BEIRUT (Reuters) - Lebanon’s political impasse has deepened after a tentative deal on a new prime minister unraveled, leaving the country rudderless as it grapples with the worst economic crisis since the 1975-90 civil war.
Six weeks since Saad al-Hariri resigned as prime minister, prompted by protests against the ruling elite, the financial crisis is generating concerns for Lebanon’s stability: banks are enforcing capital controls, dollars are scarce, and the Lebanese pound has lost a third of its value on a black market.
France confirmed it would host an international conference in support of Lebanon on Wednesday, saying this aimed to press Beirut to quickly form a government to restore the economic situation.
But analysts saw little prospect of a quick end to a standoff that reflects an old power struggle between Hariri, who is aligned with Western and Sunni Muslim Gulf Arab states, and adversaries including the Iran-backed Shi’ite group Hezbollah.
“They are trying to see who can scream first and it is too dangerous a game,” said Mohanad Hage Ali, a fellow at the Carnegie Middle East Center.
“There are deep miscalculations by all political sides about how this will unfold. The old type of politics does not apply.”
The impasse returned to square one on Sunday when businessman Samir Khatib withdrew his candidacy to be prime minister, after the Sunni religious establishment said it wanted Hariri in the job, which is reserved for a Sunni.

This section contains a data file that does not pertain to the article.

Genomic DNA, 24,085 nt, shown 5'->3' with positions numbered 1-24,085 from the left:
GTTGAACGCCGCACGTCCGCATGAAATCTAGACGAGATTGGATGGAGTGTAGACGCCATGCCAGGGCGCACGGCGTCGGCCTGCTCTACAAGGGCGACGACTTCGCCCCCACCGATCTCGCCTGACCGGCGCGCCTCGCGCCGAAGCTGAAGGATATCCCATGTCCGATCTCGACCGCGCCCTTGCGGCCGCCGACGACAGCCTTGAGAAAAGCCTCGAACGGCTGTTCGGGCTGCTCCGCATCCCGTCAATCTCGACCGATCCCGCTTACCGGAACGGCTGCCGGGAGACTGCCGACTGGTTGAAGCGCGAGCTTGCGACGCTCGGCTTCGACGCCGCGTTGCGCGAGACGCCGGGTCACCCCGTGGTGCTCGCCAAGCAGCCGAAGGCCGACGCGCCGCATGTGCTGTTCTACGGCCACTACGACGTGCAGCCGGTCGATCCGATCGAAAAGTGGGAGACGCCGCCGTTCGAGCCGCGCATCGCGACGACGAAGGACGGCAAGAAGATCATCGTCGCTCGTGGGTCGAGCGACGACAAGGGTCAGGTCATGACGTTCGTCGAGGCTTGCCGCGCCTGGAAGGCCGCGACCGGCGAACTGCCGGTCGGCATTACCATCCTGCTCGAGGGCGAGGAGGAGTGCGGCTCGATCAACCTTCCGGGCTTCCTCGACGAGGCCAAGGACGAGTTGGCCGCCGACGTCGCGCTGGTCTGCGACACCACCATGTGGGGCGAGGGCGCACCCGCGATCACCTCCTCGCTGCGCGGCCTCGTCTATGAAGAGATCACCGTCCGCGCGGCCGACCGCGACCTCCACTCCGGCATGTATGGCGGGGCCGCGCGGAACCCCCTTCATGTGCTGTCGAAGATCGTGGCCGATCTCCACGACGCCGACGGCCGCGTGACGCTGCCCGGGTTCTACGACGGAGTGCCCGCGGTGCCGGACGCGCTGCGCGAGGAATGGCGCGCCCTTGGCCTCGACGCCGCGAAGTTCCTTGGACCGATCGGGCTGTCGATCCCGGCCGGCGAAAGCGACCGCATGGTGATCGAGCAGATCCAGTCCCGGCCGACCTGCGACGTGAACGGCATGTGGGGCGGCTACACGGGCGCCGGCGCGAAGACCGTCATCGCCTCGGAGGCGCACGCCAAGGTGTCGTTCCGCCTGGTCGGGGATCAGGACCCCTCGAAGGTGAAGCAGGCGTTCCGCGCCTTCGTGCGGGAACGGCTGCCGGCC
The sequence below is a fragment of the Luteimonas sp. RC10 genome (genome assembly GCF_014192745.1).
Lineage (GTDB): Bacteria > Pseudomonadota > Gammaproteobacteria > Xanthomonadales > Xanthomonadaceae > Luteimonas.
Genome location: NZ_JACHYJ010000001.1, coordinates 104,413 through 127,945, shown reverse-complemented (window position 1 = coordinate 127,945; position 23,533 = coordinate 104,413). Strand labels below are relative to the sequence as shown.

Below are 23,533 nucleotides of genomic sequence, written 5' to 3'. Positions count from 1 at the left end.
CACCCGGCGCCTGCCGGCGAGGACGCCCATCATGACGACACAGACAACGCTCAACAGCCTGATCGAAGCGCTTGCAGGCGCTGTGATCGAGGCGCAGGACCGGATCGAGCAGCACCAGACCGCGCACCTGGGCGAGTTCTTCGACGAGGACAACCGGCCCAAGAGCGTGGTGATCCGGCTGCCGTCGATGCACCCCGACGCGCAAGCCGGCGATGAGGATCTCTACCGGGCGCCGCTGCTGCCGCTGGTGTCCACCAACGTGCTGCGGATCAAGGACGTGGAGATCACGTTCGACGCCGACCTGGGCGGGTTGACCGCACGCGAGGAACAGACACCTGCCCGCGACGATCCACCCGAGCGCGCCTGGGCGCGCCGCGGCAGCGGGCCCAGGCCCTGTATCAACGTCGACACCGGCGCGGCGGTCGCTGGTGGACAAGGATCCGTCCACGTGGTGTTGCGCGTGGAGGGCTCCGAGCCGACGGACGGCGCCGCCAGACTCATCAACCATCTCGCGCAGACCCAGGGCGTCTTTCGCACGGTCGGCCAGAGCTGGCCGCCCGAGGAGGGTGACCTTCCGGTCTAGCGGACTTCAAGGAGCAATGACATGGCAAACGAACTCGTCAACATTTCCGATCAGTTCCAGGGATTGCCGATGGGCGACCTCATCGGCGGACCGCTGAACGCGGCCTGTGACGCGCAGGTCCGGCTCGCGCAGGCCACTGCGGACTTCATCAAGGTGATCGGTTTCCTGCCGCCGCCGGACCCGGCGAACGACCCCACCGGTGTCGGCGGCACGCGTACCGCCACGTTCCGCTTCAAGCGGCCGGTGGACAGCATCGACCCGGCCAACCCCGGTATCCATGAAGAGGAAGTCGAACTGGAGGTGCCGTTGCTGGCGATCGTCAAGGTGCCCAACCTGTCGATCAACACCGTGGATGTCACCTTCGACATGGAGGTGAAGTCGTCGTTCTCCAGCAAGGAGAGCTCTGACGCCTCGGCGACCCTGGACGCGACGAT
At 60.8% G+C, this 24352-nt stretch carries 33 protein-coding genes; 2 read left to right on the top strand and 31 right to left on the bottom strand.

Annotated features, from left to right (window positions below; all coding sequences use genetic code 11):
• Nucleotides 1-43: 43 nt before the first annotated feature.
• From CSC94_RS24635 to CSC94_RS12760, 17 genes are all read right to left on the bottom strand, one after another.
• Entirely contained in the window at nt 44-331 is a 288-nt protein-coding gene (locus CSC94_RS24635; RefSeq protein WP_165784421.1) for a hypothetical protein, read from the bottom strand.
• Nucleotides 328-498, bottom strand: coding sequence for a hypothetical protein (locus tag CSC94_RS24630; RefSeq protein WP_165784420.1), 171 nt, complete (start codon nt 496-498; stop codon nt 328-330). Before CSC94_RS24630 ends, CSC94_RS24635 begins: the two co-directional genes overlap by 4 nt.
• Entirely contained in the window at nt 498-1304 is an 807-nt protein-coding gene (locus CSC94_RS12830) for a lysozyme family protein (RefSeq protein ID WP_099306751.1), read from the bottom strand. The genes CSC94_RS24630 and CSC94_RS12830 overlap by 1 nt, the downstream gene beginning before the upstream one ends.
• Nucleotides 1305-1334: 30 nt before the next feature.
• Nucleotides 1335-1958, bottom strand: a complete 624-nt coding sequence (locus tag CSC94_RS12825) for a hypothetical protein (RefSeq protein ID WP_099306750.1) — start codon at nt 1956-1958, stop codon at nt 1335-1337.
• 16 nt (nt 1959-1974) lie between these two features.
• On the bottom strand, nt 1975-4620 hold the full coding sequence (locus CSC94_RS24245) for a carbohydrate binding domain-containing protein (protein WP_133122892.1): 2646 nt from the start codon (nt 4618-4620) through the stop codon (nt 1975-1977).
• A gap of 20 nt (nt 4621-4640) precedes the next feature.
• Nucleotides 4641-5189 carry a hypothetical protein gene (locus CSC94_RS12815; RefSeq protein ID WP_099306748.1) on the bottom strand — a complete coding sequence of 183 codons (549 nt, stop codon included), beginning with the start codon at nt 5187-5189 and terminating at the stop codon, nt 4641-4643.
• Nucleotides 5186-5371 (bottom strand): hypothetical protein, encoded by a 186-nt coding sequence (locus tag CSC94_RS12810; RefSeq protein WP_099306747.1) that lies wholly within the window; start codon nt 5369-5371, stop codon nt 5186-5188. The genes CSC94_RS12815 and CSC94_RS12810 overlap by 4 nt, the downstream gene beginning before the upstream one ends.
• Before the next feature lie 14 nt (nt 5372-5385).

Hariri has said he would only return to lead a cabinet of specialist ministers, believing this is the way to address the economic crisis, attract foreign aid, and satisfy protesters who have been in the streets since Oct. 17 seeking the removal of an entire political class blamed for state corruption and misrule.
But Hezbollah and its allies including President Michel Aoun say the government must include politicians.
Hariri has not commented since Khatib withdrew his candidacy. A political source said his position was unchanged.
A senior source familiar with the view of Hezbollah and its Shi’ite ally Amal said Hariri should be now designated prime minister. This would enhance the legitimacy of the Hariri-led caretaker government if a new cabinet was delayed, the source said.
The economic crisis has been building for years due waste and corruption that have landed Lebanon with one of the world’s heaviest debt burdens. Lebanon won pledges of more than $11 billion in financing at a Paris conference last year, conditional on reforms it failed to implement.
The French foreign ministry said Wednesday’s meeting “aims to detail the conditions required and indispensable reforms expected from the Lebanese authorities so that the international community is able to accompany Lebanon”.
Many people have lost jobs or had their salaries halved. In the space of one week alone, more than 60 firms had submitted requests to sack their entire work force, the caretaker labour minister said last week.
“The government will not be formed quickly,” political commentator Rajeh Khoury said. “The country is in a state of economic collapse and political bankruptcy.”
Additional reporting by Samia Nakhoul and John Irish in Paris; Writing by Tom Perry, Editing by William Maclean
Our Standards: The Thomson Reuters Trust Principles.